By Darvell Hunt
Would you be more interested in reading a story written by Samuel Clemens or Mark Twain? My guess would be Mark Twain, but why? Does the name have more appeal or is it just because we’re familiar with stories associated with the name?
Would you be more inclined to read a novel written by Joe Hill or by Joseph Hillstrom King, son of Stephen King? My guess would not be Joe Hill, but in fact, these two names refer to the same person, but only one of them appears on a recently published novel. I imagine it would be hard writing under the shadow of such a famous father, but I’d be inclined to keep the famous name on my books. Yet I think I understand why he picked an alternate last name, because he doesn’t want his novel to be compared to Daddy’s writing. (What kind of bedtime stories do you think Stephen King used to tell his kids?)
Why use a pen name? Are there valid reasons to use one? Or is using a pseudonym just a “fun thing” we fiction writers like to do? Fictitious names for fictitious stories.
In my case, I’m considering using different names to publish in different genres. I’m currently writing both young adult material and more adult-themed thriller stories. It wouldn’t seem appropriate to use the same name for both, as I wouldn’t want to confuse a young reader who sees my name on a thriller novel.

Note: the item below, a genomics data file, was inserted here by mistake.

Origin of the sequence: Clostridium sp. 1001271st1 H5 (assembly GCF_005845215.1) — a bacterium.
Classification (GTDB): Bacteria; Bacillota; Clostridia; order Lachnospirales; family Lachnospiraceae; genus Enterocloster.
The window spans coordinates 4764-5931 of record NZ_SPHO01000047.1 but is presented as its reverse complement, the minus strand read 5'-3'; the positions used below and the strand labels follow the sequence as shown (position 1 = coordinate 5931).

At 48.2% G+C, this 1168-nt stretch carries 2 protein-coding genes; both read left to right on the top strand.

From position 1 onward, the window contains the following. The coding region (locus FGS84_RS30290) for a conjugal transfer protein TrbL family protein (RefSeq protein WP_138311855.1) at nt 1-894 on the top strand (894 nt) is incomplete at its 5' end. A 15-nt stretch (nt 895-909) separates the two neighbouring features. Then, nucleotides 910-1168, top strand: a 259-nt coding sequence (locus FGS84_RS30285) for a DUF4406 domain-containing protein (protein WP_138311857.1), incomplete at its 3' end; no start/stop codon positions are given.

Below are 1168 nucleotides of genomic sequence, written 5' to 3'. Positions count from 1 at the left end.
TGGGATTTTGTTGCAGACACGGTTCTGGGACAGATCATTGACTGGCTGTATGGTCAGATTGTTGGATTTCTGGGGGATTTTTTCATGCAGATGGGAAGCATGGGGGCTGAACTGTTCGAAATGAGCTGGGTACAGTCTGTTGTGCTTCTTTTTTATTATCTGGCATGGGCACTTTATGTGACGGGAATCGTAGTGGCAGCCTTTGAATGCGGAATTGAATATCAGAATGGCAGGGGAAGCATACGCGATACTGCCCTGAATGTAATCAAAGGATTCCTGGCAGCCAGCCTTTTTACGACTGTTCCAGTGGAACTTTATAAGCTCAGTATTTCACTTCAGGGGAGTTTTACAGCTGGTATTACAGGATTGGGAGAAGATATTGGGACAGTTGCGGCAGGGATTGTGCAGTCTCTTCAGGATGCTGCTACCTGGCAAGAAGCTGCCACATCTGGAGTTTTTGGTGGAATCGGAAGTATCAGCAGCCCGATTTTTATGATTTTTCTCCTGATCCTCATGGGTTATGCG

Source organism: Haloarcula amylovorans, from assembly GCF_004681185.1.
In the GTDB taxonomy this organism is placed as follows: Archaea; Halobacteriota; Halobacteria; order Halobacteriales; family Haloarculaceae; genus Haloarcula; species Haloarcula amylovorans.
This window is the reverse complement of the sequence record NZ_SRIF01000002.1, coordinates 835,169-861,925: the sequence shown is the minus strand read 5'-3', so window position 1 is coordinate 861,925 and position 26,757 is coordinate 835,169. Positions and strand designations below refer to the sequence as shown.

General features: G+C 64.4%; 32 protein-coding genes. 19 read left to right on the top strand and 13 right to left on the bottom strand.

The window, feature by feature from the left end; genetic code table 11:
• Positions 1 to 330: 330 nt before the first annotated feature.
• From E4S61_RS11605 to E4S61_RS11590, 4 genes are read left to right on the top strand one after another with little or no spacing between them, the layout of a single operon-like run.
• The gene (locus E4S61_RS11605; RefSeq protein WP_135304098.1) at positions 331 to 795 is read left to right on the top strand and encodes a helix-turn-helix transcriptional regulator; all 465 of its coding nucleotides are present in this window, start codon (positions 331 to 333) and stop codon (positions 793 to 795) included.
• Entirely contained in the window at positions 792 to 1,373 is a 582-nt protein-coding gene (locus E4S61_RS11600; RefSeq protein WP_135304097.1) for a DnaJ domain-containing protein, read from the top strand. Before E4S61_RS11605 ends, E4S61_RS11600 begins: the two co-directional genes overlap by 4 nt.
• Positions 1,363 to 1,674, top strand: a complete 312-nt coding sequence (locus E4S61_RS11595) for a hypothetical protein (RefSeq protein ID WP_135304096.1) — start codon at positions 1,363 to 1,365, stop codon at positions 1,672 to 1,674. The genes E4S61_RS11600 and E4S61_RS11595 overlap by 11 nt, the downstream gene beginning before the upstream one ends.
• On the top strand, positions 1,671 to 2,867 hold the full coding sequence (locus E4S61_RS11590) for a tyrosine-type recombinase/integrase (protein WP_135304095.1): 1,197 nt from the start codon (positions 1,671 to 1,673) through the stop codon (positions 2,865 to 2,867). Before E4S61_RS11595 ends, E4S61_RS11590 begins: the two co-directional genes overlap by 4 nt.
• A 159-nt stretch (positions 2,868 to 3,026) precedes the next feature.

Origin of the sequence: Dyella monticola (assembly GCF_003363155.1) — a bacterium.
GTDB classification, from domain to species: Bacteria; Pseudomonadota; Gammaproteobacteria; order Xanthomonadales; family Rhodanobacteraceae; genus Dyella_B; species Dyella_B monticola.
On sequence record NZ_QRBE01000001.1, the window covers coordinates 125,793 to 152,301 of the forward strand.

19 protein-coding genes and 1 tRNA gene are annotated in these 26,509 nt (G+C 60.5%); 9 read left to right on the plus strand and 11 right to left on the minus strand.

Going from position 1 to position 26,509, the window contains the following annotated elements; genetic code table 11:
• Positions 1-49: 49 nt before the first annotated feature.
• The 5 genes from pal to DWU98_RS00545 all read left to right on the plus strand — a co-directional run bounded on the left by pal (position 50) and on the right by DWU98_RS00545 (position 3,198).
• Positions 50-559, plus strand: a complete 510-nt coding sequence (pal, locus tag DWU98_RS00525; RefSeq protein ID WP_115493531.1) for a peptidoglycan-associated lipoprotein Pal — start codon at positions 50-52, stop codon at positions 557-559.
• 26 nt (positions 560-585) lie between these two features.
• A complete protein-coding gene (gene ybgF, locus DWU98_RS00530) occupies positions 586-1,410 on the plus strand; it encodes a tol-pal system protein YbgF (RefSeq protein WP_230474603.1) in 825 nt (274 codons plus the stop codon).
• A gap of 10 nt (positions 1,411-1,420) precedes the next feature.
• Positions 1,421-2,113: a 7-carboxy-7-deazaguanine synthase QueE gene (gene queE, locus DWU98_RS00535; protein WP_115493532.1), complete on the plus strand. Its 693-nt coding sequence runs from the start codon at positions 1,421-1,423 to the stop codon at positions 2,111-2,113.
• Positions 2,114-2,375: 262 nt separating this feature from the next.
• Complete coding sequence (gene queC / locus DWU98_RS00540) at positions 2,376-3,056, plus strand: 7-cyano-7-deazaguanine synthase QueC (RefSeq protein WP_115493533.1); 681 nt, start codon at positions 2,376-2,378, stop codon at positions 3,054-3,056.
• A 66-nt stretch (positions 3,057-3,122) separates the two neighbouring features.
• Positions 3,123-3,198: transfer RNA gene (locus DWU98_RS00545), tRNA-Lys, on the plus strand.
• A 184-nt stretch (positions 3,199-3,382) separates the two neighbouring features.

We’ve been discussing this topic on various writing groups in which I participate. Many of my friends are trying to establish their writing identities before publication, which, in my opinion, is a good thing. It’s better than changing your name later on once you have created a solid reader base.
So don’t be surprised if in the near future you begin to see new writers pop up on your local bookstore shelves with similar names like Darvell Hunt, D. Dean Hunt, or even D. D. Hunt—all different variations of my given name. I might even consider writing romance under DeeDee Hunt, but maybe that’s pushing the idea a bit too far.